Tuesday, April 10, 2012

Oh, No Regular People Are Climbing Now!

This is a 1972 quote by Yvion Chouinard (the multi-millionaire founder of Black Diamond and Patagonia):

The climbing scene has become a fad and the common man is bringing the Art down to his own level of values and competence.”

If you started climbing after 1972 and you are not one of the elite world-class climbers, he is talking about YOU.

You will destroy the “Art” of climbing by taking up space on cliffs and climbing with your low level of competence. Climbing should be reserved for the very few experts. For the very few who travel the world looking for new rocks and routes. And then telling us about places we can’t afford to do. YOU, you on the other hand, just enjoy climbing and want to get better at it.

Now since I am one of those very few experts (in my case, a self-proclaimed expert), I would agree with him. I’d state it more bluntly: “Get off the climbs, you’re ruining then for me.”

What a crock! Basically what he’s saying is: “I got here first, Nah, nah, nah, nah nah,”

This is the type of discussion I’ve been hearing for years. “Climbing/kayaking/back packing/travel to exotic places/airline travel has been ruined because so many people do it.” Yeah, you’re right. You’re not that special. Lots of people like what you like. Big deal. Suck it up Buttercup!

The article I got the above quote from, links to several other recent web discussions about how climbing has “sold out” because it has become commercialized. So what does that mean?

Chouinard commercialized climbing back in the 60s when he made pitons. Which allowed other people to climb without as much risk.  And then he made harnesses, stoppers, etc. to allow more people to climb safely. And then he started a company to make clothing that allowed people to be more comfortable when they were outdoors. And other business people saw the interest in climbing and made new kinds of removable protection because ol’ Chouinard’s pitons were ruining the rocks. And then safer ropes were designed and sold. And better shoes. And guidebooks were written.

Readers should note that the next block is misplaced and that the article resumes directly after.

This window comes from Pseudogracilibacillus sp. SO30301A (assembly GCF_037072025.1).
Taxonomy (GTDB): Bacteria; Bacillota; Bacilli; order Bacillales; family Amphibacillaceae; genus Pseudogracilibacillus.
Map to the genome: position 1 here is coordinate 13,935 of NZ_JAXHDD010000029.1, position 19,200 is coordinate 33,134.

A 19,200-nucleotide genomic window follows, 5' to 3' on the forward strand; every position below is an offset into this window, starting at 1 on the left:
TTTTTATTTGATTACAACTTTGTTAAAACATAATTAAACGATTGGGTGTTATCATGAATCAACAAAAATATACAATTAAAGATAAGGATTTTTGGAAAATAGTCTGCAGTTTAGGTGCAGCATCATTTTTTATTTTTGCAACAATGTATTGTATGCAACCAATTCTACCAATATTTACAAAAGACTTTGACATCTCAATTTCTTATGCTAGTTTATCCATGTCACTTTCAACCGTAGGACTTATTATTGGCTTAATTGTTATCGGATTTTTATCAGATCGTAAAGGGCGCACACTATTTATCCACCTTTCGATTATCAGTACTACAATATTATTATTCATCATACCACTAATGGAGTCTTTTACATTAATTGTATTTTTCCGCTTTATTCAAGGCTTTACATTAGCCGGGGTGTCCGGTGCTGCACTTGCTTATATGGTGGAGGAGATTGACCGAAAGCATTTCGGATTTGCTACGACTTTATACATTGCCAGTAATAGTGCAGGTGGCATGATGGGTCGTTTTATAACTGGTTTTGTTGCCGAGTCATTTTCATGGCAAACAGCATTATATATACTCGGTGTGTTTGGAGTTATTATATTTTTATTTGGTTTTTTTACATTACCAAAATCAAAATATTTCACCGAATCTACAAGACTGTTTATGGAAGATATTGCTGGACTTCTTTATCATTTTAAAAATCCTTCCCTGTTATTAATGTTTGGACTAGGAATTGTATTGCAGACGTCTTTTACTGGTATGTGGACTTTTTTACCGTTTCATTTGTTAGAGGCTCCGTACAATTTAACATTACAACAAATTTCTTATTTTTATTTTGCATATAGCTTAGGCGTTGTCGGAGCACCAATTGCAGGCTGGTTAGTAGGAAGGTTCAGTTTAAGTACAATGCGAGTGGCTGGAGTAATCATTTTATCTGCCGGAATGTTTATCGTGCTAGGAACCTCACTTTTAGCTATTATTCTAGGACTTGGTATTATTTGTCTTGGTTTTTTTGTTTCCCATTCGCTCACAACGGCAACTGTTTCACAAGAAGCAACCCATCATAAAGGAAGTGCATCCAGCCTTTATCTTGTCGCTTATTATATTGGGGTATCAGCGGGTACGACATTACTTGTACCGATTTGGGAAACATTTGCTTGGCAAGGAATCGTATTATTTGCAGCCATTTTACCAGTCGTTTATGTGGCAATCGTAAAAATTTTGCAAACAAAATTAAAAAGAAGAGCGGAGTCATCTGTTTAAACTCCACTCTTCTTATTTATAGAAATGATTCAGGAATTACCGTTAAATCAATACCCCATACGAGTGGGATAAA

And then YOU came along and ruined it for the previous climbers. Because you saw that climbing was fun, and exciting and still had elements of risk. Tsk, Tsk. What were you thinking? You should have left climbing to the rest of us. And not ruined it.

At the end of the article, linked above, he quotes Chouinard again – who might be the biggest elitist of the bunch – as saying:

“..climbing can advance into a new era where we rely more and more on equipment and render the mountains to a low ‘democratic, mean,’ or that we will shift more to a state of  ‘spiritual climbing’ where we tackle the mountains with less equipment and more courage.

YOU are the low democratic mean that he is talking about. What a pompous jerk he is. 

BTW, I calculated the 2012 price for a rope I bought in 1976 for $150. In today’s dollars that would cost about $600. That would discourage you little people from buying a rope. And that’s the beauty of commercialization; even the little people can now afford to buy ropes. And that’s the horror of it.

I am OK that so many of you lowly people have brought climbing down to such a democratic level; just stay out of my way as I swan past you with my very expensive Pata-Gucci clothing.

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